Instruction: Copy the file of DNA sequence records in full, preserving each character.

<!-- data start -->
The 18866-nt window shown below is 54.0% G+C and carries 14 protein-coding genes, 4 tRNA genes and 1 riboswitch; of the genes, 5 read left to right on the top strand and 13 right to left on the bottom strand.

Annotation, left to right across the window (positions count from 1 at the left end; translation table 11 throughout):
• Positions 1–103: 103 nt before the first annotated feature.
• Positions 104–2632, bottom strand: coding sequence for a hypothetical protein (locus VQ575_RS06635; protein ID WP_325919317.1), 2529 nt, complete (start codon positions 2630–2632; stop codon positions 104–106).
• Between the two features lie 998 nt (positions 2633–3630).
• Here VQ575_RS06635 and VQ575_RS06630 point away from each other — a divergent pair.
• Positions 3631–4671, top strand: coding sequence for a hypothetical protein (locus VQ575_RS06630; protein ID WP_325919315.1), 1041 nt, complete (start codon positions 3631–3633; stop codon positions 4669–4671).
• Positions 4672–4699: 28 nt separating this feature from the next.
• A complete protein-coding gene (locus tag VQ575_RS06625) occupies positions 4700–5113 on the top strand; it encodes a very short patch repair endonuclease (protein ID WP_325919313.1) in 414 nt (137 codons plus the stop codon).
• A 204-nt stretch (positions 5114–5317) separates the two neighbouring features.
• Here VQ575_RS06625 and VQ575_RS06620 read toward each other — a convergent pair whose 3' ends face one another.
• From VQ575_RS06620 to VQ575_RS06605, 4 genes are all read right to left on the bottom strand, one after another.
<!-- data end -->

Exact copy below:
The 18866-nt window shown below is 54.0% G+C and carries 14 protein-coding genes, 4 tRNA genes and 1 riboswitch; of the genes, 5 read left to right on the top strand and 13 right to left on the bottom strand.

Annotation, left to right across the window (positions count from 1 at the left end; translation table 11 throughout):
• Positions 1–103: 103 nt before the first annotated feature.
• Positions 104–2632, bottom strand: coding sequence for a hypothetical protein (locus VQ575_RS06635; protein ID WP_325919317.1), 2529 nt, complete (start codon positions 2630–2632; stop codon positions 104–106).
• Between the two features lie 998 nt (positions 2633–3630).
• Here VQ575_RS06635 and VQ575_RS06630 point away from each other — a divergent pair.
• Positions 3631–4671, top strand: coding sequence for a hypothetical protein (locus VQ575_RS06630; protein ID WP_325919315.1), 1041 nt, complete (start codon positions 3631–3633; stop codon positions 4669–4671).
• Positions 4672–4699: 28 nt separating this feature from the next.
• A complete protein-coding gene (locus tag VQ575_RS06625) occupies positions 4700–5113 on the top strand; it encodes a very short patch repair endonuclease (protein ID WP_325919313.1) in 414 nt (137 codons plus the stop codon).
• A 204-nt stretch (positions 5114–5317) separates the two neighbouring features.
• Here VQ575_RS06625 and VQ575_RS06620 read toward each other — a convergent pair whose 3' ends face one another.
• From VQ575_RS06620 to VQ575_RS06605, 4 genes are all read right to left on the bottom strand, one after another.